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  • AI Microgrid Researchers Aim to Increase Reliability and Safety of Power Grids

    AI Microgrid Researchers Aim to Increase Reliability and Safety of Power Grids

    $1M Grant from the NSF Convergence Accelerator

    ai grid

    Humanity’s reliance on the power grid is increasing with each passing year.  As a society, we are lulled into a sense that things will work simply by paying the monthly bill, and when these massive systems break down – as they have after numerous recent natural disasters -- we realize how much being connected to the grid shapes our lives.  In the aftermath of repair efforts, we also realize how much work it actually takes to keep the power on.

    Addressing the critical need for more reliable and secure power, a multidisciplinary research team at Stony Brook led by   Peng Zhang ,   SUNY Empire Innovation Professor in the   Department of Electrical and Computer Engineering ,  is working to develop and demonstrate techniques for   AI-enabled resilient network microgrids  (AI-Grids) that will help improve the day-to-day reliability of the power grid and enable easier and faster power restoration after outages.  AI-Grid has the potential to transform today’s community power infrastructures into tomorrow’s autonomic microgrids and flexible services immune to cyber-attacks and other disastrous events. AI-Grid also has the potential to benefit various commercial sectors as well as the military.  

    “Building on prior work, this project aims to develop AI-Grid which will address key barriers to enable coordinated scalable distributed energy systems,” said Zhang. “The team has a unique opportunity to deploy a field demonstration at the Energy & Information Park (EIP) in New Britain, CT.

    The project is funded by a $1 million grant from the National Science Foundation (NSF) Convergence Accelerator program, which supports use-inspired, team-based, multidisciplinary efforts that address challenges of national importance and will produce deliverables of value to society in the near future. The broader impact and potential societal benefit of this Convergence Accelerator project is to develop coordinated networked microgrids (NM) that have the potential to help restore neighboring distribution grids after a major blackout.  The   collaboration among faculty in Stony Brook’s   College of Engineering and Applied Sciences   will develop techniques for AI-enabled resilient NMs that will be tested at the EIP.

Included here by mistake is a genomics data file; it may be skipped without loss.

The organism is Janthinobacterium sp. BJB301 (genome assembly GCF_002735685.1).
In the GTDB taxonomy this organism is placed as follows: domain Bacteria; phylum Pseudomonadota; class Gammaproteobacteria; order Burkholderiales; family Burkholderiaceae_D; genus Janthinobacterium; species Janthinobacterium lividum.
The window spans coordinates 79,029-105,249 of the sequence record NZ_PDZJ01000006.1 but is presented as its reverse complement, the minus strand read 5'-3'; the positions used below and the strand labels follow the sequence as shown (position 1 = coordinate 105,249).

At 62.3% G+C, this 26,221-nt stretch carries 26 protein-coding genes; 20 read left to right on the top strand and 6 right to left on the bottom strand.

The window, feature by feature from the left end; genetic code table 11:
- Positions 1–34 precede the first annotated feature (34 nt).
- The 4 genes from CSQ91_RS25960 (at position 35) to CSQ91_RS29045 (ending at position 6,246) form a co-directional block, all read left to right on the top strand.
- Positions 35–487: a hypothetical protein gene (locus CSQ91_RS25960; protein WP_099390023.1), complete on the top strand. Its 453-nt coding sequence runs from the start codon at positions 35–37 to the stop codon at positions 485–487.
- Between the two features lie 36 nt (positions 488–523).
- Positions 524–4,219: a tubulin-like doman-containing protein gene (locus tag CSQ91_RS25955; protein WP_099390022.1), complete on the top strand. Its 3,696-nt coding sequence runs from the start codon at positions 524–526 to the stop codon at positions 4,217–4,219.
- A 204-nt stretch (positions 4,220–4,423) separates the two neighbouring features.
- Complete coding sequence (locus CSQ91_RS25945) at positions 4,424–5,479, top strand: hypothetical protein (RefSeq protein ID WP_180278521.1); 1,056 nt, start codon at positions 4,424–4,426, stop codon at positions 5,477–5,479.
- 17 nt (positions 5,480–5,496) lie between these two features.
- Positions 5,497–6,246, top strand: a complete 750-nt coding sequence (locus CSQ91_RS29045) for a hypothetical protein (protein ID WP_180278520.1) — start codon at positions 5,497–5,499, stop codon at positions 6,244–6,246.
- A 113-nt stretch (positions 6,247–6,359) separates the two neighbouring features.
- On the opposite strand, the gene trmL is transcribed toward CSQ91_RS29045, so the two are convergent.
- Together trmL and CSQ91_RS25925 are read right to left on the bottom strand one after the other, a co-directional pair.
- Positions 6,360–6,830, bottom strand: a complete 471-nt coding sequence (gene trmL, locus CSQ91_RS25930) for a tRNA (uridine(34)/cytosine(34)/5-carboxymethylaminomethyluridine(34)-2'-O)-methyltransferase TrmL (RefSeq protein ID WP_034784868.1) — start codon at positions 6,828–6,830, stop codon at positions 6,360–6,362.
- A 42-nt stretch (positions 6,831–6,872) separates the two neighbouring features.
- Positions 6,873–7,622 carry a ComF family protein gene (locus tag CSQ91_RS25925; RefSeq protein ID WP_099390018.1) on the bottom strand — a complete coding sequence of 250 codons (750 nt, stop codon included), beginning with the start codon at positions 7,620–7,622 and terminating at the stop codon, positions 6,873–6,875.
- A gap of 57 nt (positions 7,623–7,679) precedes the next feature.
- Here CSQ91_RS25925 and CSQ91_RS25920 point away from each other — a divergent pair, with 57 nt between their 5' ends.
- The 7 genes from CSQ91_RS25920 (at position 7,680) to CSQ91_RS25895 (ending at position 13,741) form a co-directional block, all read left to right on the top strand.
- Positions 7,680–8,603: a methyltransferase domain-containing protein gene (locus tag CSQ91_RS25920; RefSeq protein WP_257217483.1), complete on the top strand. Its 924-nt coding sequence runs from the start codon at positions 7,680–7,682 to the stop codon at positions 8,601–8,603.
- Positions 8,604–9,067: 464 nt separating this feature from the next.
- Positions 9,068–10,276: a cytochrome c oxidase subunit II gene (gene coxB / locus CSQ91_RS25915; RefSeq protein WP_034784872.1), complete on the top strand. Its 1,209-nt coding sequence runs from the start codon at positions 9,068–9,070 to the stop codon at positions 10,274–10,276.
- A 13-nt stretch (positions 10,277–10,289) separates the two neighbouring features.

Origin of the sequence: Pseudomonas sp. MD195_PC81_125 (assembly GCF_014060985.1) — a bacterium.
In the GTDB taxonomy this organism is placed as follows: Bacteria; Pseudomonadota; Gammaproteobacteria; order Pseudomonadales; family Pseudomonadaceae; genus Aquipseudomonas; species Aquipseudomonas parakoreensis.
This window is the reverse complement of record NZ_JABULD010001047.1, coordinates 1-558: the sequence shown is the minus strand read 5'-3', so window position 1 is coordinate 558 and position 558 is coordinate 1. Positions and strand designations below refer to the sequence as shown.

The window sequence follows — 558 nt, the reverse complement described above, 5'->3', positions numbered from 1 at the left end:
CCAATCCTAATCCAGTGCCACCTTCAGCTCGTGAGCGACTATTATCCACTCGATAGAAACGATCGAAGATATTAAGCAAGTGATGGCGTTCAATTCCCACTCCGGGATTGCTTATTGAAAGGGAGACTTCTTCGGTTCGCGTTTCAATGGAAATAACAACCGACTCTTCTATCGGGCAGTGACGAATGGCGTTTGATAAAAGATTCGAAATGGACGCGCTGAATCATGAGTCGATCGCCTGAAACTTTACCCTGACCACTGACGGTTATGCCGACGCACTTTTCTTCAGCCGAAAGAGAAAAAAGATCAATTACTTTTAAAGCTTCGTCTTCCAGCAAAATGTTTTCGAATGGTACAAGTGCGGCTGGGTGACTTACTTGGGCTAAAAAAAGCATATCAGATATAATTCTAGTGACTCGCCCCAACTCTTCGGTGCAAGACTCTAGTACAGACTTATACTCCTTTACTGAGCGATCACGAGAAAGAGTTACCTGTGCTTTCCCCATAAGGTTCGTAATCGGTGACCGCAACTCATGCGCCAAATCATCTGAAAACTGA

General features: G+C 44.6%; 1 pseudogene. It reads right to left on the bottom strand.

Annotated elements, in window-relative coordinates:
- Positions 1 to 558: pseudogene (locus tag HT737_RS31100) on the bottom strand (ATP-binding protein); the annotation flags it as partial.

The project integrates several important AI directions into current networked microgrids research and includes experts from multiple disciplines. The team will build a programmable platform to enable scalable, self-protecting, autonomic and resilient networked microgrids to coordinate scalable distributed energy systems. Research areas cover continuous-depth deep neural networks, reachability analysis, formal control, and cybersecurity technologies. The proposed AI-Grid will be built on top of smart programmable microgrid technologies funded by four NSF programs.

    In addition to Zhang, co-Principal Investigators include   Scott Smolka  and   Scott Stoller  in the   Department of Computer Science , and    Xin Wang  in the   Department of Electrical and Computer Engineering . The four PIs will team with experts from Brookhaven National Lab (BNL), EIP, RTDS, Eversource, CCAT, ISO New England, New York Power Authority (NYPA), PSEG Long Island, and Worcester Polytechnic Institute (WPI) on the project. Multiple state and industry partners will also participate.

    “The team has the breath and expertise to  lead transformational work on a technology that will benefit all of us in the near future,” said Robert Kukta,   Acting Dean, College of Engineering and Applied Sciences.  “I congratulate Peng Zhang for assembling an extraordinary multidisciplinary team and look forward to great things to come.”

    Zhang said the end-goal of this project is to achieve cyber-physical resilience with AI-Grid. 

    “This project demonstrates the convergence of power engineering, artificial intelligence, formal methods, and wireless networks and mobile computing communities,” he said. “Improvement on power systems can significantly and equally benefit both science and society.”

  • Institute for AI-Driven-Discovery
    Stony Brook’s new  Institute for AI-Driven-Discovery  and Innovation serves as a hub for AI research and to fuel the workforce for the AI-driven economy of the future through programs that fuse computer science, engineering and applied mathematics with medicine, life sciences, and the arts and humanities.